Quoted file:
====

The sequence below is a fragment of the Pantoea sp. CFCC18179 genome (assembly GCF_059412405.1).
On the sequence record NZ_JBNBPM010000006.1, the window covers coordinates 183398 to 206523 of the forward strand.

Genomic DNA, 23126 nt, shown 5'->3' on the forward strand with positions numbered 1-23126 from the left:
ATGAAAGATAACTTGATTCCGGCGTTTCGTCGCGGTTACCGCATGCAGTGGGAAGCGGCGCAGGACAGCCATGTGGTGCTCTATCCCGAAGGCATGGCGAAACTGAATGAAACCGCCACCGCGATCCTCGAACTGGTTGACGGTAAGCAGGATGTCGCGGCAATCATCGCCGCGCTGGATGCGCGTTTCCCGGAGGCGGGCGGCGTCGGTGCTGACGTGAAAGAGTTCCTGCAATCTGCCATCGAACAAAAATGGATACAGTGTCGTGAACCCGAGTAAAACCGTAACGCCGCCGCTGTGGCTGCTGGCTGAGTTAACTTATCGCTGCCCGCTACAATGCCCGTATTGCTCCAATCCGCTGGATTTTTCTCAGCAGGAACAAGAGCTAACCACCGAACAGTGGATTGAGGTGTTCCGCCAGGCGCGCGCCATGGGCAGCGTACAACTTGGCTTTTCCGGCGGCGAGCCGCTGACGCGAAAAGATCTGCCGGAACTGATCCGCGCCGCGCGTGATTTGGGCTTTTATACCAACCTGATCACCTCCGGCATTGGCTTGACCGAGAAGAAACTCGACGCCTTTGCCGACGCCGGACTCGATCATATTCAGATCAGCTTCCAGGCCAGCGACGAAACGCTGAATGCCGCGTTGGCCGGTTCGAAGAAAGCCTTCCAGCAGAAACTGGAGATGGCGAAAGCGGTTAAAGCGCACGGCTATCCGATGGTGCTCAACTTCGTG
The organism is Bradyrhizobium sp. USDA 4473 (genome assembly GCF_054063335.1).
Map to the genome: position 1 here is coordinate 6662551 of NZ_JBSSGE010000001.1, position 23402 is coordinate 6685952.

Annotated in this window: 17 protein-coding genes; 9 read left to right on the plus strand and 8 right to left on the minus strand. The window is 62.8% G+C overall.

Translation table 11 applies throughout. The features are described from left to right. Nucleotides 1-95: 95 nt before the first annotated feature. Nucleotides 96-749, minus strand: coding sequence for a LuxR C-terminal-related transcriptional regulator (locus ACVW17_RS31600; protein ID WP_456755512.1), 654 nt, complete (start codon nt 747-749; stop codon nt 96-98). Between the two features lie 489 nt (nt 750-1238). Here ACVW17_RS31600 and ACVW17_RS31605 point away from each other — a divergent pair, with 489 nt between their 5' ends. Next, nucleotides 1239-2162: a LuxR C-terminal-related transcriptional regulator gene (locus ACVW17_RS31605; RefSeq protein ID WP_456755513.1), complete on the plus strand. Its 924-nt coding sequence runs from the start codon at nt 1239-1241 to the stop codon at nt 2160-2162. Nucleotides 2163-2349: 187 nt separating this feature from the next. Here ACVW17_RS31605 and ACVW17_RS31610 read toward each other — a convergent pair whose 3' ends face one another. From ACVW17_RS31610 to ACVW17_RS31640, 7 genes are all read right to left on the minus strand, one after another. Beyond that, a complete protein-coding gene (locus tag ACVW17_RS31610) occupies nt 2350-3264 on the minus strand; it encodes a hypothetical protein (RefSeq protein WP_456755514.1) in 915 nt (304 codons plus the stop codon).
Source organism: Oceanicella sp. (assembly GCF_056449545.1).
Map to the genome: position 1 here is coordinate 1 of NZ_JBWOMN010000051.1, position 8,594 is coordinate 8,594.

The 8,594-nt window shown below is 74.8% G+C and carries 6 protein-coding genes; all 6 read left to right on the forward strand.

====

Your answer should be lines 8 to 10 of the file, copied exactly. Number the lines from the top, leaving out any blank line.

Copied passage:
Translation table 11 applies throughout. The features are described from left to right. Nucleotides 1-95: 95 nt before the first annotated feature. Nucleotides 96-749, minus strand: coding sequence for a LuxR C-terminal-related transcriptional regulator (locus ACVW17_RS31600; protein ID WP_456755512.1), 654 nt, complete (start codon nt 747-749; stop codon nt 96-98). Between the two features lie 489 nt (nt 750-1238). Here ACVW17_RS31600 and ACVW17_RS31605 point away from each other — a divergent pair, with 489 nt between their 5' ends. Next, nucleotides 1239-2162: a LuxR C-terminal-related transcriptional regulator gene (locus ACVW17_RS31605; RefSeq protein ID WP_456755513.1), complete on the plus strand. Its 924-nt coding sequence runs from the start codon at nt 1239-1241 to the stop codon at nt 2160-2162. Nucleotides 2163-2349: 187 nt separating this feature from the next. Here ACVW17_RS31605 and ACVW17_RS31610 read toward each other — a convergent pair whose 3' ends face one another. From ACVW17_RS31610 to ACVW17_RS31640, 7 genes are all read right to left on the minus strand, one after another. Beyond that, a complete protein-coding gene (locus tag ACVW17_RS31610) occupies nt 2350-3264 on the minus strand; it encodes a hypothetical protein (RefSeq protein WP_456755514.1) in 915 nt (304 codons plus the stop codon).
Source organism: Oceanicella sp. (assembly GCF_056449545.1).
Map to the genome: position 1 here is coordinate 1 of NZ_JBWOMN010000051.1, position 8,594 is coordinate 8,594.